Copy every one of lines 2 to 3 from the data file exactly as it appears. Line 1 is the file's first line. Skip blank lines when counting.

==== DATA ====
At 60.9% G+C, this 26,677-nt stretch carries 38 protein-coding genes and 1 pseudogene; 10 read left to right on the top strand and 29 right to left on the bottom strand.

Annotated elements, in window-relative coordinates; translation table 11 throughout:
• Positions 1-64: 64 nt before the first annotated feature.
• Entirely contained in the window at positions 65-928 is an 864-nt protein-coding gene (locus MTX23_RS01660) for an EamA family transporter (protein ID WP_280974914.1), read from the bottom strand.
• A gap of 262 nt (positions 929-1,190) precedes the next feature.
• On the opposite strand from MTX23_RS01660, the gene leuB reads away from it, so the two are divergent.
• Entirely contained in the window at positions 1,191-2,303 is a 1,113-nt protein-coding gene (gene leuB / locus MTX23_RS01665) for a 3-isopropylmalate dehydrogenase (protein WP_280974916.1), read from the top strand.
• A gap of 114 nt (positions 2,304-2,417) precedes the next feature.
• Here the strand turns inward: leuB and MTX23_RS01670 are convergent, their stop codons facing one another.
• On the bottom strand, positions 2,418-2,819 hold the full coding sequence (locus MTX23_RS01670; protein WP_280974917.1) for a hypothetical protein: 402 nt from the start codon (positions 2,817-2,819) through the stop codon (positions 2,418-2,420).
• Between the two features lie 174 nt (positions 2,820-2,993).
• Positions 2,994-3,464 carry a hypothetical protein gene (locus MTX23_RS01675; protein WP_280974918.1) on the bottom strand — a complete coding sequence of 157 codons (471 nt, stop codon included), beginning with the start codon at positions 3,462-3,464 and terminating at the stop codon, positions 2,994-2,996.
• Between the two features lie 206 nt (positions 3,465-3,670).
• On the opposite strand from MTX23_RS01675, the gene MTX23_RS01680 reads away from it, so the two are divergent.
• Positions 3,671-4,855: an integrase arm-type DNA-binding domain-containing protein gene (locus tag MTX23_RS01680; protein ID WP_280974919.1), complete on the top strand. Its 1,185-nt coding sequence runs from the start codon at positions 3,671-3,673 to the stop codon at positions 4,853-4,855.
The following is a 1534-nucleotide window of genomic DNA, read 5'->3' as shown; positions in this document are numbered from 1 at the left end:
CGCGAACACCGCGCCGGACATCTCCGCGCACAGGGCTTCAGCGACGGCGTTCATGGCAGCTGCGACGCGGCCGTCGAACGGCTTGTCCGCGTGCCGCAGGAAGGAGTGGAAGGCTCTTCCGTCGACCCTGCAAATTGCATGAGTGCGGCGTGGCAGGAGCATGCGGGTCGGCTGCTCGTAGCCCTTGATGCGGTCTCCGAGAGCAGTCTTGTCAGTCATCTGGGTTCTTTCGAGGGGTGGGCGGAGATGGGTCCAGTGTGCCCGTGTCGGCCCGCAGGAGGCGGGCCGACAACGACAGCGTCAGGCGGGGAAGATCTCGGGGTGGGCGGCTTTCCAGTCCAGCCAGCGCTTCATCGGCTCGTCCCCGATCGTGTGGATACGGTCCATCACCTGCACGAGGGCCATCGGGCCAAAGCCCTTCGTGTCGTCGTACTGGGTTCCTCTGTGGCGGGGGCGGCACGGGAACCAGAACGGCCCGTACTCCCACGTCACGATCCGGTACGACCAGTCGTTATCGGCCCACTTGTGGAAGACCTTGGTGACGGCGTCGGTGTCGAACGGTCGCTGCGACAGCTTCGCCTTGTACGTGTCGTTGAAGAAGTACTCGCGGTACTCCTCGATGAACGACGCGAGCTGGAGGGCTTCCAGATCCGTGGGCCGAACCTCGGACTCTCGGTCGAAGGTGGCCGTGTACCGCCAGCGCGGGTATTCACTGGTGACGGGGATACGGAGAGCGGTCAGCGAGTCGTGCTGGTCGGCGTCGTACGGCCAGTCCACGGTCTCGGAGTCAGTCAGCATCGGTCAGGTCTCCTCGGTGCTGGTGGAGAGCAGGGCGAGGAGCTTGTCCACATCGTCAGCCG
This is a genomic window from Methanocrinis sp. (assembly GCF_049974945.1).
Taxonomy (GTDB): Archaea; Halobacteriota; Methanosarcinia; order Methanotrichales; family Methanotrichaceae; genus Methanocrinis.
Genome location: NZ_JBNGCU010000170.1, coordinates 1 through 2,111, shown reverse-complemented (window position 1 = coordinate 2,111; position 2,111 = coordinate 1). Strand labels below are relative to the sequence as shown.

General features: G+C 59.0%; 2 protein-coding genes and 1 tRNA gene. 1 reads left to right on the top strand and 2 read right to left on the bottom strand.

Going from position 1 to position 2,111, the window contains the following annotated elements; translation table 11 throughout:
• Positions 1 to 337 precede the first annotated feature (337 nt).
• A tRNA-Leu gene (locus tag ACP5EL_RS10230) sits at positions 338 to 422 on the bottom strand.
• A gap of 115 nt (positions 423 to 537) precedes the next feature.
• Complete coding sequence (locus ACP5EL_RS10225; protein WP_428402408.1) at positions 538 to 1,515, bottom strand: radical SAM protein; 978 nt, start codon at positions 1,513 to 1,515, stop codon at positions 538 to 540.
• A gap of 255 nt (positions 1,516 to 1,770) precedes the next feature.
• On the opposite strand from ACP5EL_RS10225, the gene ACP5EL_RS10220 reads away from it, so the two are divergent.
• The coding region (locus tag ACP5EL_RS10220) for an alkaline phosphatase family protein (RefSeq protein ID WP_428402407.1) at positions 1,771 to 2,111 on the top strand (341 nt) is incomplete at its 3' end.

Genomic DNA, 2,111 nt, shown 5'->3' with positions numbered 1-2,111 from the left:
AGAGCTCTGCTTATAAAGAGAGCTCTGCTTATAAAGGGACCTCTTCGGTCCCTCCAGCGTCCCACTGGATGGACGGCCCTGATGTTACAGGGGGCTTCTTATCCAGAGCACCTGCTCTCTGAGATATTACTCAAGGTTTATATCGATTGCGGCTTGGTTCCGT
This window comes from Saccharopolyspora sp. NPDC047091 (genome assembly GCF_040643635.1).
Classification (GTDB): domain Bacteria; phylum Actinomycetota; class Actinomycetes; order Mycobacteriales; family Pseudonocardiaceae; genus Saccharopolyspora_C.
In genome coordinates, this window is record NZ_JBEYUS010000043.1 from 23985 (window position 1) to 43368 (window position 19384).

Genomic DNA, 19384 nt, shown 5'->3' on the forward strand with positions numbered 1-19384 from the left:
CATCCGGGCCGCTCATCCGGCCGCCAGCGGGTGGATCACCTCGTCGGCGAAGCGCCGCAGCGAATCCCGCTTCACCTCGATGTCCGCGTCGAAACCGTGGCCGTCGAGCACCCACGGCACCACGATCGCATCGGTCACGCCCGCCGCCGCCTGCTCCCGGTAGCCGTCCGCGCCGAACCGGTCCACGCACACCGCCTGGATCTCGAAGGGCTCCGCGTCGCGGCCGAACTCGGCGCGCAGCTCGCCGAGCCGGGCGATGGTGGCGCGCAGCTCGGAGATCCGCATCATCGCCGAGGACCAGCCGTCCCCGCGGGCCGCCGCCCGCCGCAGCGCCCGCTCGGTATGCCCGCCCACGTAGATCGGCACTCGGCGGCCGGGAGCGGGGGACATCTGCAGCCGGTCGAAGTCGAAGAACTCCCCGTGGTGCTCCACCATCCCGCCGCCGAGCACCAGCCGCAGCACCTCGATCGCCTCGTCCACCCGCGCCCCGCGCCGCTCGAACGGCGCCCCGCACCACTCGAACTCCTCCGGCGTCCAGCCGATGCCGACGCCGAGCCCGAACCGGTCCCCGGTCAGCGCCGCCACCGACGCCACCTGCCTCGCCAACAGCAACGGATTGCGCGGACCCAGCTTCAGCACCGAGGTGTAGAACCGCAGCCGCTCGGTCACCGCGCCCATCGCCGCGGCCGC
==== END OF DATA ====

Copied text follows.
Annotated elements, in window-relative coordinates; translation table 11 throughout:
• Positions 1-64: 64 nt before the first annotated feature.